Humility is the basis for incarnational theology, the basic principle of which is God humbling Himself by taking our human flesh in Jesus. That very act was for the purpose and effect to show that God empathizes with our humanness. The humility that characterized Jesus was an unmitigated manifestation of a God gracious and merciful, slow to anger and of great kindness, good to all and compassionate toward all his works, to paraphrase today’s psalm which speaks of the Spirit of God as dwelling within us.

Humility allows the Spirit of God to dwell in you. Humility enables life in the Spirit to replace what is identified in today’s Second Reading as living according to the flesh. Now, the phrase, “according to the flesh,” has nothing to do with sexuality, but rather, the overall human limitations that distract us from God, like destructive pride, as contrasted with life in the Spirit, which means a life attuned to God. The human spirit is, in fact, that dimension of the human being that can be joined to the Spirit of God. Humility facilitates that connection, while Pride obstructs that connection.

One of the worst traits of prideful persons is to say, or act as if, “I know everything.” Humility, however, opens us to wisdom. The humble person thinks, “I don’t know everything. I have much to learn, whereas the prideful, ego-driven person thinks, “I know everything. I don’t want to learn.” Indeed, Jesus in today’s Gospel offers a prayer to his Father that tells us that God has hidden wisdom from the so-called wise and learned people but revealed it to those to whom Jesus referred as ‘little ones.” The phrase “little ones” does not refer to children, but to those who are unselfconscious and dependent on others. Consequently, they are receptive to that which is new and different. Put another way, the hidden things of God are not revealed to the worldly-wise, that is, those who are aware and confident of their own knowledge and who are, as a result, quite self-sufficient, but instead, God’s wisdom is revealed to those who are quite the opposite.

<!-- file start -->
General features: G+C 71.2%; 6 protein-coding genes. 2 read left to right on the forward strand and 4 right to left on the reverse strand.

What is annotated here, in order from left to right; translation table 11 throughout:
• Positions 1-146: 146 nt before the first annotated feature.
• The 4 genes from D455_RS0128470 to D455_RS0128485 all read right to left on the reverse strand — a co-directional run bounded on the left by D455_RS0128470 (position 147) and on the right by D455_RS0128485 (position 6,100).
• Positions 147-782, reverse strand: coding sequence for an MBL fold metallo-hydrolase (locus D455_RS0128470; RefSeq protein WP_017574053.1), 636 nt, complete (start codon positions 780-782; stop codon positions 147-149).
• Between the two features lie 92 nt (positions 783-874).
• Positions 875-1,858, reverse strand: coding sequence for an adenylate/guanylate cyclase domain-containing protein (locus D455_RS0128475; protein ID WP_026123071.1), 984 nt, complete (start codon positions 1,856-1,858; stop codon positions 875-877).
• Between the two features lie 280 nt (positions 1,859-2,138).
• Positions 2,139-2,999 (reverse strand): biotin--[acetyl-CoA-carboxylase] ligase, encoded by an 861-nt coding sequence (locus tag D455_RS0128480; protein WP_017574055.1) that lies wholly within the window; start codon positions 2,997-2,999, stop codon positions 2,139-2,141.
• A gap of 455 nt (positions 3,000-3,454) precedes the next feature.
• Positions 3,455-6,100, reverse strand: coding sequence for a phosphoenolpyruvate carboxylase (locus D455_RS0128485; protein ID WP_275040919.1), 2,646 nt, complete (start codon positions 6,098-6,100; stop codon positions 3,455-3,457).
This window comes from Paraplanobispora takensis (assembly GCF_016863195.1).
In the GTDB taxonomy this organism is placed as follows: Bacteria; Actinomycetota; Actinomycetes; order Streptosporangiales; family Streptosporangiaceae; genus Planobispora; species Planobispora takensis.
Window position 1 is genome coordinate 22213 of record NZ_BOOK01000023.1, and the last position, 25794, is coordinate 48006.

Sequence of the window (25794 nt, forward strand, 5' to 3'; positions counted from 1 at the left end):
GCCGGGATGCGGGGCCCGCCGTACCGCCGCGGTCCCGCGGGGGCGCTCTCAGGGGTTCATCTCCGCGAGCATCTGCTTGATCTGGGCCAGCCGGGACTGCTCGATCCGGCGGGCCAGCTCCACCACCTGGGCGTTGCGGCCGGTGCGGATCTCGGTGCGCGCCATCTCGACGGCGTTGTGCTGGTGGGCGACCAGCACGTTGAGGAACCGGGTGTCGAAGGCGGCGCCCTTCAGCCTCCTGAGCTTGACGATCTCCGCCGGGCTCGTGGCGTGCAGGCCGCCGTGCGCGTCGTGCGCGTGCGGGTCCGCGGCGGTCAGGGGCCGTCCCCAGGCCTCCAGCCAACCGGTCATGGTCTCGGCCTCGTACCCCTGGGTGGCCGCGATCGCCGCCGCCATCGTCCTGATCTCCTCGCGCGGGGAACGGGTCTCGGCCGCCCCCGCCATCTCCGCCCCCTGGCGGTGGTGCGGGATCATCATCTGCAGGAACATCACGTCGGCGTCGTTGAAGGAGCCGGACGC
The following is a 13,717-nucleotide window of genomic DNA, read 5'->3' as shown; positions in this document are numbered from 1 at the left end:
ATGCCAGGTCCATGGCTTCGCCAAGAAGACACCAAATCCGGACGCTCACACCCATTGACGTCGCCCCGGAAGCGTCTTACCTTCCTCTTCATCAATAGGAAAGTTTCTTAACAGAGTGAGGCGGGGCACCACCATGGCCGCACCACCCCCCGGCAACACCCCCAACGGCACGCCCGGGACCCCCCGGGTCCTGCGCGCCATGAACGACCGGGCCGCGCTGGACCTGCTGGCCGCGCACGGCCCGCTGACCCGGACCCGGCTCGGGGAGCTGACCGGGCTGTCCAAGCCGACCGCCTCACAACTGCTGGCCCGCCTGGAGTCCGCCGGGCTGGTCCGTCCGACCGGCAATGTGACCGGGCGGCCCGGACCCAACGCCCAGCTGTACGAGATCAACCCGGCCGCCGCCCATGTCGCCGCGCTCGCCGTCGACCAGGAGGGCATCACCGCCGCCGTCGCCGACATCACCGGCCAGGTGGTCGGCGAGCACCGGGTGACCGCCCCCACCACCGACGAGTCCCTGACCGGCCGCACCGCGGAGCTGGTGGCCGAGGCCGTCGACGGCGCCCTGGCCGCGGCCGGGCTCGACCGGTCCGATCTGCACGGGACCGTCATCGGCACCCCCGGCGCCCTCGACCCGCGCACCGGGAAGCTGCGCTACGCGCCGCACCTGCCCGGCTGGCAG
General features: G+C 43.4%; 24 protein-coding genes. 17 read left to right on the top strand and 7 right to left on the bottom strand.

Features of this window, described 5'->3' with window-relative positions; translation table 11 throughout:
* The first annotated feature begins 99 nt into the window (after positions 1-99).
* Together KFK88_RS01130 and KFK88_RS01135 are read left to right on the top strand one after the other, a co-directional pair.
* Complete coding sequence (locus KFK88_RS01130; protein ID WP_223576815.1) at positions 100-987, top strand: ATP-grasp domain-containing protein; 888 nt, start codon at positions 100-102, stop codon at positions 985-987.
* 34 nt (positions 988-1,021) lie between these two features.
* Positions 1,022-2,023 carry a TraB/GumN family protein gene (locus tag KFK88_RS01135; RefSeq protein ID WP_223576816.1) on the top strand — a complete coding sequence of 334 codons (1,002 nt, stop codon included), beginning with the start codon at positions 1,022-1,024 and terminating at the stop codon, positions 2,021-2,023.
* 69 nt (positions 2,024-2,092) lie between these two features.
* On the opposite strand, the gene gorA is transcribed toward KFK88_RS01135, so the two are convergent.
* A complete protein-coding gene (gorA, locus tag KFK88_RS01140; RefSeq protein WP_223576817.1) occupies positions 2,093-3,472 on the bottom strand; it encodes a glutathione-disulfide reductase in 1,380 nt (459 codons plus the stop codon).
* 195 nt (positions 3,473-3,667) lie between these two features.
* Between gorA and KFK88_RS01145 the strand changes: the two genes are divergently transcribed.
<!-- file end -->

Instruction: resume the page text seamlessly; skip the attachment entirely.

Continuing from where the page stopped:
A humble person is a person open to God. In the so-called “Wisdom Tradition,” knowledge comes from reflection on experience. I am always open to learning new ideas, unlike the man who during Bible Study who told me, “I read what it says. I don’t need to learn anything more.” He got quite upset when I explained to him that God’s wisdom transcends the printed page and comes in part from the world of science and technology.

As much as today’s techies proclaim their atheism, their work is an ongoing discovery of how God made the world, not proof that God doesn’t exist. Conversely, many steeped in the tradition of the church eschew science and take pride in proclaiming how their feelings about how the world should be should replace the true facts of how the world really exists. Both the techies and the religious traditionalists lack humility because both are close-minded.  Both trust in themselves, not in God.  Trust in God requires humility.

Saint Bernard of Clairvaux wrote a book entitled “Twelve Steps of Humility and Pride” in which he shares some important thoughts about humility that I find helpful. Here is a brief summary of what he says.

Humility requires fearing God. By fear, I don’t mean being afraid of God, but an appreciation of the awe and wonder of God.